Author(s): Richard Ford
Frank Bascombe has a younger girlfriend and a job as a sportswriter. To many men of his age, thirty-eight, this would be a cause for optimism, yet Frank feels the pull of his inner despair and especially of his recent losses - his preferred career has ended, his wife has divorced him, and a tragic accident took his elder son. In the course of this Easter weekend, Frank will lose all the remnants of his familiar life, though he will emerge heroic with spirits soaring. This is a magnificent novel that propelled Richard Ford into the first rank of American writers.
Published to coincide with Richard Ford's debut hardback for Bloomsbury, The Lay of the Land By the internationally renowned winner of the Pulitzer Prize for fiction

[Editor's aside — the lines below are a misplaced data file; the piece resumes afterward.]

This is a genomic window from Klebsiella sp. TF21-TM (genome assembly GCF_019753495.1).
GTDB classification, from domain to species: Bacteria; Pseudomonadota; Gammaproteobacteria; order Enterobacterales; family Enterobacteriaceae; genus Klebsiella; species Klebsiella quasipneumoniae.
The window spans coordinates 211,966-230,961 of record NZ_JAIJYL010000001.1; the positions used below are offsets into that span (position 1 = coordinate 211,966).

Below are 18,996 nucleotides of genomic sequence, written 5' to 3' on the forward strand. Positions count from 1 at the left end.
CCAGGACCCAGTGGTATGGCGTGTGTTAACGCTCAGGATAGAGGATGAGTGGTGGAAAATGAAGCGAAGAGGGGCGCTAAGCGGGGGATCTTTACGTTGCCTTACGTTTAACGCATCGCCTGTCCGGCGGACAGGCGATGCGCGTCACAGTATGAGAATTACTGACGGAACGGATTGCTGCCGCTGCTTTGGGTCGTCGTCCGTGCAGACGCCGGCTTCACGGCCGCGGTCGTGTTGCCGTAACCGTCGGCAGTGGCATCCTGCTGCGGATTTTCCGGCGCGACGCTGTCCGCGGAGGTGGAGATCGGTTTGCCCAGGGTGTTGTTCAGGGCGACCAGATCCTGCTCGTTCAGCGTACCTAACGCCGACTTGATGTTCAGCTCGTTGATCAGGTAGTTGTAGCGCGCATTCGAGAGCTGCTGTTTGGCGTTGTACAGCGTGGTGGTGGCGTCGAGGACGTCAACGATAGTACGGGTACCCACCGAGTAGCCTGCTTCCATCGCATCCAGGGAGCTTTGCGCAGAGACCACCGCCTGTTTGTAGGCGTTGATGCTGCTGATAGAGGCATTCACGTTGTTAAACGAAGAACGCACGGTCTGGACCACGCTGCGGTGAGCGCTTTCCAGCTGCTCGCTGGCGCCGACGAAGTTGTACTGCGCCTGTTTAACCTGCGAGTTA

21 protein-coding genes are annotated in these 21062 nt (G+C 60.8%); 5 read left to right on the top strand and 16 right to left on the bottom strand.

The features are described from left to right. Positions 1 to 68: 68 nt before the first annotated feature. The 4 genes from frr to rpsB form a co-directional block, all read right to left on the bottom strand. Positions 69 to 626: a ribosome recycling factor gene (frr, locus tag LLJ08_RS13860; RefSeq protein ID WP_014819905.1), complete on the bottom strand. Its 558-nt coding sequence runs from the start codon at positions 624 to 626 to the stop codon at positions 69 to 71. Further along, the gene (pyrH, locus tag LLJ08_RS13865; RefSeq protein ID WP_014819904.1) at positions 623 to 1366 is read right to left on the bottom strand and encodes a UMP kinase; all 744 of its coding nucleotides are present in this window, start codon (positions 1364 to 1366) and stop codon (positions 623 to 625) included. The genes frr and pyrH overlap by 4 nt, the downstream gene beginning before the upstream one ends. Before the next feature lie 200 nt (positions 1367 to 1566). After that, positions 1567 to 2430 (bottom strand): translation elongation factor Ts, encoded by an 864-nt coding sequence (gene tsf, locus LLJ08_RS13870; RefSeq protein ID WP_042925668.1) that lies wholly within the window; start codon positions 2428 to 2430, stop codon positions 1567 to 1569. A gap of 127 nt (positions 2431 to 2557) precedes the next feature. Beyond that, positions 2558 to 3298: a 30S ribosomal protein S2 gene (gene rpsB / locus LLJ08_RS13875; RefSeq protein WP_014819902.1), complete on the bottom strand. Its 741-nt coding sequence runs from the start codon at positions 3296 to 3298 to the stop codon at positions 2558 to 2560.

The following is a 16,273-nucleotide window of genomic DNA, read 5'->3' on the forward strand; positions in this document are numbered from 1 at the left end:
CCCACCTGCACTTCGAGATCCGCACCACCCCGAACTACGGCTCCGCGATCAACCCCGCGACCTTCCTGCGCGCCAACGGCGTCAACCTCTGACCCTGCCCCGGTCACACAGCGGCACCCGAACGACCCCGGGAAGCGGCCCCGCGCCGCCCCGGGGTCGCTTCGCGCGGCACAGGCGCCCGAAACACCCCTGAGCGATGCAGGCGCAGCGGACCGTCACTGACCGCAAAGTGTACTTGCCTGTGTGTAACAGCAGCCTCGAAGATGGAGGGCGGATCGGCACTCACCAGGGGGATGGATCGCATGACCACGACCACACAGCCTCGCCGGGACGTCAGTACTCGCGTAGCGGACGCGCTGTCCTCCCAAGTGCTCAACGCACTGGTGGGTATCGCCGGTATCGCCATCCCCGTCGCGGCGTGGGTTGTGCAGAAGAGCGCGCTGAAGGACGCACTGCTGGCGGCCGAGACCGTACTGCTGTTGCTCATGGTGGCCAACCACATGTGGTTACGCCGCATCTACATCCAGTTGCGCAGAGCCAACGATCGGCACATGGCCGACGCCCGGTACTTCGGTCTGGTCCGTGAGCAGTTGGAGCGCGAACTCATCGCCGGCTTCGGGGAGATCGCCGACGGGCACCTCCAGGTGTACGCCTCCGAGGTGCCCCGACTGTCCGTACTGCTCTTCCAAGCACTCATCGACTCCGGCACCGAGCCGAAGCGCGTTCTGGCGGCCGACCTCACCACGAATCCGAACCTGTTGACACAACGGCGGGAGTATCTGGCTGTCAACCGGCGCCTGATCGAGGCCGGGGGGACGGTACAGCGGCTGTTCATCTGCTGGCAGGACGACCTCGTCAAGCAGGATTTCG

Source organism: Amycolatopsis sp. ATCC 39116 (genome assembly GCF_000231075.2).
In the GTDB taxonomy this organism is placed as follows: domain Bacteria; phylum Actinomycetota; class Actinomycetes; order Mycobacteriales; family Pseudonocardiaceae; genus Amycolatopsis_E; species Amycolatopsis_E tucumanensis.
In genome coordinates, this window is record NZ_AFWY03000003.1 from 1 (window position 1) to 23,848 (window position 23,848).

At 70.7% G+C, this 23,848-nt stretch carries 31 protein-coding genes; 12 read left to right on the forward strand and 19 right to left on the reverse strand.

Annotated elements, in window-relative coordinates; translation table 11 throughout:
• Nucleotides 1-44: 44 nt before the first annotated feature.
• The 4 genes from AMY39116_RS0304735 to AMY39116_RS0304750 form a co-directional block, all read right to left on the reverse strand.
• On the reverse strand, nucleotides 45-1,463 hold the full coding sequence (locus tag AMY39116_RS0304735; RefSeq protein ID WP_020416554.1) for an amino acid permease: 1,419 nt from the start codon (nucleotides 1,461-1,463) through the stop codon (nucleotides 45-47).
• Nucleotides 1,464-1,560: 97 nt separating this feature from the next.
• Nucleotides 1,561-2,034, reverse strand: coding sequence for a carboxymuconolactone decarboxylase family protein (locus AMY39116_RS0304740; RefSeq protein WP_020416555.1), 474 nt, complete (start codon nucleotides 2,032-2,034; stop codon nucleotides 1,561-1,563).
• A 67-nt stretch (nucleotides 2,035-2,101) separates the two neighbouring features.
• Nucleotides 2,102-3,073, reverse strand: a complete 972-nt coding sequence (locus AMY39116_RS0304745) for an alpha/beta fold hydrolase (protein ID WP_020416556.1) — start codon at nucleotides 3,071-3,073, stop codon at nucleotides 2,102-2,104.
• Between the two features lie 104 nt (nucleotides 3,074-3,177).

'Masterly ... moving ... This remarkable elegiac novel contemplates the desperate sadness of life with a profound, and humorous, dignity. It is an original and admirable achievement' Evening Standard 'Richard Ford is a daring and intelligent novelist with an extraordinary ear for dialogue and the ability to create everyday life with stunning accuracy' New York Times Book Review 'Richard Ford's sportswriter is a bird rare in life and nearly extinct in fiction' Tobias Wolff 'Riveting reading ... a memorable book' Observer
Richard Ford was born in Jackson, Mississippi, in 1944. He has published five novels and three collections of stories, including The Sportswriter, Independence Day, Wildlife, A Multitude of Sins and most recently The Lay of the Land. Independence Day was awarded the Pulitzer Prize and the PEN/Faulkner Award for Fiction.